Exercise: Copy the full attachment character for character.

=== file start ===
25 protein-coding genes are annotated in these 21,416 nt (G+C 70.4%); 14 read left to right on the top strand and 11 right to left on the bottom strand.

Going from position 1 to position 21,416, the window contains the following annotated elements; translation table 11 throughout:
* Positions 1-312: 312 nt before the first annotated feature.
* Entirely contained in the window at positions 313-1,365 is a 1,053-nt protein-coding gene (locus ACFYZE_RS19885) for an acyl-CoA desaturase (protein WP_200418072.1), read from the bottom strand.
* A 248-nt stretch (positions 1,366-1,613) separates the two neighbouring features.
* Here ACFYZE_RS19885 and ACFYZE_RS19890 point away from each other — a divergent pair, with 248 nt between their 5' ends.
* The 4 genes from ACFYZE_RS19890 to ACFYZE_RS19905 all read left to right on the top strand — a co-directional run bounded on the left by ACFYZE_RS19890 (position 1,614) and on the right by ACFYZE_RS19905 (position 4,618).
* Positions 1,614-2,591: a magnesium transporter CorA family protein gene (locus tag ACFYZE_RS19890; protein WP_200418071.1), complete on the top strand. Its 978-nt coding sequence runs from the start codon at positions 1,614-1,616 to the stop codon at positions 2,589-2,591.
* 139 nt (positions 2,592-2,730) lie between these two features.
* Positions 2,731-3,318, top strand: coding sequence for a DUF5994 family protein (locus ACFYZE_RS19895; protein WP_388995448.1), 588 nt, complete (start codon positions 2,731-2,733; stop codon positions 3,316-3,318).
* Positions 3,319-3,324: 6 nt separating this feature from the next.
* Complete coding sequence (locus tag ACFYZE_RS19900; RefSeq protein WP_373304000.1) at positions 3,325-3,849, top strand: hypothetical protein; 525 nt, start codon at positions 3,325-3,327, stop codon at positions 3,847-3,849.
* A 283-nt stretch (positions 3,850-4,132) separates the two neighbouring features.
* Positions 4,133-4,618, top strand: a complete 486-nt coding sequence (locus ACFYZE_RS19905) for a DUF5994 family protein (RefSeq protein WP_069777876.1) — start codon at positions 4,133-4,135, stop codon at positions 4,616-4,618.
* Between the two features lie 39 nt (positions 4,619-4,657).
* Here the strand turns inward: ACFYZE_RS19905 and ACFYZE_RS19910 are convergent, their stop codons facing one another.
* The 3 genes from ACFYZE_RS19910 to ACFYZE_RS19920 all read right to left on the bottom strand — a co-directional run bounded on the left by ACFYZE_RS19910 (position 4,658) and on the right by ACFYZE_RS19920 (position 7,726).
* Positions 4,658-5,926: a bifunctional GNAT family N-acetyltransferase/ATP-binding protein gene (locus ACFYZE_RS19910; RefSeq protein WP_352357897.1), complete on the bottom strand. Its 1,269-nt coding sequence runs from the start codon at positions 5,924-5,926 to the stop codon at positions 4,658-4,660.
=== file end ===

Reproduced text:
25 protein-coding genes are annotated in these 21,416 nt (G+C 70.4%); 14 read left to right on the top strand and 11 right to left on the bottom strand.

Going from position 1 to position 21,416, the window contains the following annotated elements; translation table 11 throughout:
* Positions 1-312: 312 nt before the first annotated feature.
* Entirely contained in the window at positions 313-1,365 is a 1,053-nt protein-coding gene (locus ACFYZE_RS19885) for an acyl-CoA desaturase (protein WP_200418072.1), read from the bottom strand.
* A 248-nt stretch (positions 1,366-1,613) separates the two neighbouring features.
* Here ACFYZE_RS19885 and ACFYZE_RS19890 point away from each other — a divergent pair, with 248 nt between their 5' ends.
* The 4 genes from ACFYZE_RS19890 to ACFYZE_RS19905 all read left to right on the top strand — a co-directional run bounded on the left by ACFYZE_RS19890 (position 1,614) and on the right by ACFYZE_RS19905 (position 4,618).
* Positions 1,614-2,591: a magnesium transporter CorA family protein gene (locus tag ACFYZE_RS19890; protein WP_200418071.1), complete on the top strand. Its 978-nt coding sequence runs from the start codon at positions 1,614-1,616 to the stop codon at positions 2,589-2,591.
* 139 nt (positions 2,592-2,730) lie between these two features.
* Positions 2,731-3,318, top strand: coding sequence for a DUF5994 family protein (locus ACFYZE_RS19895; protein WP_388995448.1), 588 nt, complete (start codon positions 2,731-2,733; stop codon positions 3,316-3,318).
* Positions 3,319-3,324: 6 nt separating this feature from the next.
* Complete coding sequence (locus tag ACFYZE_RS19900; RefSeq protein WP_373304000.1) at positions 3,325-3,849, top strand: hypothetical protein; 525 nt, start codon at positions 3,325-3,327, stop codon at positions 3,847-3,849.
* A 283-nt stretch (positions 3,850-4,132) separates the two neighbouring features.
* Positions 4,133-4,618, top strand: a complete 486-nt coding sequence (locus ACFYZE_RS19905) for a DUF5994 family protein (RefSeq protein WP_069777876.1) — start codon at positions 4,133-4,135, stop codon at positions 4,616-4,618.
* Between the two features lie 39 nt (positions 4,619-4,657).
* Here the strand turns inward: ACFYZE_RS19905 and ACFYZE_RS19910 are convergent, their stop codons facing one another.
* The 3 genes from ACFYZE_RS19910 to ACFYZE_RS19920 all read right to left on the bottom strand — a co-directional run bounded on the left by ACFYZE_RS19910 (position 4,658) and on the right by ACFYZE_RS19920 (position 7,726).
* Positions 4,658-5,926: a bifunctional GNAT family N-acetyltransferase/ATP-binding protein gene (locus ACFYZE_RS19910; RefSeq protein WP_352357897.1), complete on the bottom strand. Its 1,269-nt coding sequence runs from the start codon at positions 5,924-5,926 to the stop codon at positions 4,658-4,660.